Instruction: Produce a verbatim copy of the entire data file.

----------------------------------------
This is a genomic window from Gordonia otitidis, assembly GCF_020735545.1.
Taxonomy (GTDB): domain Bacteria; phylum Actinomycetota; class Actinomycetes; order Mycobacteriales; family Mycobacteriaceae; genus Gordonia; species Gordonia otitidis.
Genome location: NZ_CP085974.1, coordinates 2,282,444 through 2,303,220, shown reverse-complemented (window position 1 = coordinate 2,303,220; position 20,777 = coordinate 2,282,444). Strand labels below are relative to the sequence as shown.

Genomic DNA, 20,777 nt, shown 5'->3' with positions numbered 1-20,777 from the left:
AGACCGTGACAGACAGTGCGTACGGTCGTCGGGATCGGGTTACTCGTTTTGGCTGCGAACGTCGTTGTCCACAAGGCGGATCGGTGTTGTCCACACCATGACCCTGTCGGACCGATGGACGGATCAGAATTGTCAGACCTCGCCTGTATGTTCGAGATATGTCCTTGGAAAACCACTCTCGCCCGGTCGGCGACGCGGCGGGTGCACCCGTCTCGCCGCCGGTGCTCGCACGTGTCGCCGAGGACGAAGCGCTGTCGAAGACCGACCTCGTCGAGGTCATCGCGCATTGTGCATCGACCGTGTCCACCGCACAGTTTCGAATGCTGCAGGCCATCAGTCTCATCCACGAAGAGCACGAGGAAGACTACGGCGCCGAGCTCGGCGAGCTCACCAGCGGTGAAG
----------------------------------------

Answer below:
This is a genomic window from Gordonia otitidis, assembly GCF_020735545.1.
Taxonomy (GTDB): domain Bacteria; phylum Actinomycetota; class Actinomycetes; order Mycobacteriales; family Mycobacteriaceae; genus Gordonia; species Gordonia otitidis.
Genome location: NZ_CP085974.1, coordinates 2,282,444 through 2,303,220, shown reverse-complemented (window position 1 = coordinate 2,303,220; position 20,777 = coordinate 2,282,444). Strand labels below are relative to the sequence as shown.

Genomic DNA, 20,777 nt, shown 5'->3' with positions numbered 1-20,777 from the left:
AGACCGTGACAGACAGTGCGTACGGTCGTCGGGATCGGGTTACTCGTTTTGGCTGCGAACGTCGTTGTCCACAAGGCGGATCGGTGTTGTCCACACCATGACCCTGTCGGACCGATGGACGGATCAGAATTGTCAGACCTCGCCTGTATGTTCGAGATATGTCCTTGGAAAACCACTCTCGCCCGGTCGGCGACGCGGCGGGTGCACCCGTCTCGCCGCCGGTGCTCGCACGTGTCGCCGAGGACGAAGCGCTGTCGAAGACCGACCTCGTCGAGGTCATCGCGCATTGTGCATCGACCGTGTCCACCGCACAGTTTCGAATGCTGCAGGCCATCAGTCTCATCCACGAAGAGCACGAGGAAGACTACGGCGCCGAGCTCGGCGAGCTCACCAGCGGTGAAG